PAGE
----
The Going in part of a set of poems written by Hardy for Emma between 1912-13. All these poems are a reflection of his guilt and regret at remaining oblivious to his wife's state. The poems are attempts at redemption and attempts at trying to console himself. The Going is an accusation at Emma's untimely departure. A way for Hardy to somehow placate himself, rid himself of guilt. The title suggests an action which is contained and the coupling of 'the' with 'going' gives it a deeper edge significance. Many critics see the tone as somewhat 'maudlin'.
The poet has transitory tones of accusation, nostalgia, anguish and acceptance. It has six Septet stanzas. The rhyming scheme is ABABCCB. Alternate stanzas begin with a question although there is not regular pattern. This structured irregularity adds to the questioning tone of the poem and makes a huge contribution to its authenticity.
The first Stanza begins with a questioning tone as Hardy refers to the last night that Emma was alive. He complains as to why she left without giving him the slightest awareness. The word 'dawn' is metaphoric for Hardy's beginning as a widower. This accusation is ironic as earlier during the day that had Emma died, Hardy had not gone to see her despite being informed by their maid of her critical condition so it had of course always been Hardy himself who was indifferent. The use of the word, 'calmly' is suggestive of his envy. Emma was now in peace. But she had left him in irreparable guilt to suffer with the consequences. He accuses her for not telling him before she left and dissipated into the universe 'where he could not follow'. This is an euphemism for death as in Christina Rosetti's poem, 'Remember' where it has been referred to as the 'Silent land'.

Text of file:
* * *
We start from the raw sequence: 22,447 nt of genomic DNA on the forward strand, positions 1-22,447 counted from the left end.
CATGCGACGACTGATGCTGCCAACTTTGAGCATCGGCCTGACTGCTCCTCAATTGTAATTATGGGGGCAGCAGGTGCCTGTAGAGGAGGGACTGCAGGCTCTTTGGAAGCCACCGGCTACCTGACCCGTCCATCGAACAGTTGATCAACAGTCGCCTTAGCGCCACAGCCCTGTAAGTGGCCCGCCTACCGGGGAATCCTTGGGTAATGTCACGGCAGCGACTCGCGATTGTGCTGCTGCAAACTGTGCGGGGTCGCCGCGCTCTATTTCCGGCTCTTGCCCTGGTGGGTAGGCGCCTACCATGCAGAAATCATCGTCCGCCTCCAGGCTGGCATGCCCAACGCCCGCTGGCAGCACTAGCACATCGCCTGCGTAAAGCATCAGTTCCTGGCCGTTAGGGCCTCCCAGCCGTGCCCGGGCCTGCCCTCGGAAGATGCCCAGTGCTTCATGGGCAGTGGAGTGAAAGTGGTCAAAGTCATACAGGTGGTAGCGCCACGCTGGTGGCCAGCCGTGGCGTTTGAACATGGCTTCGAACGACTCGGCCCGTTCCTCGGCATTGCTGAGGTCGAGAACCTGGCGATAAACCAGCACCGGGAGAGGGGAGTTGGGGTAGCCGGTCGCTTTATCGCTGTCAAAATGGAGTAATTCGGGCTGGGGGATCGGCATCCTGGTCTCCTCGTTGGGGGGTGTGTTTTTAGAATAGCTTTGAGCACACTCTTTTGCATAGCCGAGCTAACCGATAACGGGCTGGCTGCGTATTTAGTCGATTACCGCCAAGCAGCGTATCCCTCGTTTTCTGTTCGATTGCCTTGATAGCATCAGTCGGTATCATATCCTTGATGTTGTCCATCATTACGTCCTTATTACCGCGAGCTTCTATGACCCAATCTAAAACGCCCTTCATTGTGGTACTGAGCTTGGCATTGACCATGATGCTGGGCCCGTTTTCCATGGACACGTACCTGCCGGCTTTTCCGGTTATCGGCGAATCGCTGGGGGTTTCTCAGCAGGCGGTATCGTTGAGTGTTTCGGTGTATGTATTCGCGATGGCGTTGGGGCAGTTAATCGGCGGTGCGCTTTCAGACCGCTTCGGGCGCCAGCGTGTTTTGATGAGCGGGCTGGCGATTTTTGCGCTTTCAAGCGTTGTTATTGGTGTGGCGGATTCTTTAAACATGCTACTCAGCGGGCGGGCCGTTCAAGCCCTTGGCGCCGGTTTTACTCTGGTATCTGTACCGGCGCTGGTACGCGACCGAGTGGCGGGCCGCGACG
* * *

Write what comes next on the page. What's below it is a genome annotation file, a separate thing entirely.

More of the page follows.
According to many critics, this accusatory tone was a consequence of Hardy's exasperation at having lost the chance to redeem himself. As long as Emma was alive, Hardy was placated that there was still a chance to...
Please join StudyMode to read the full document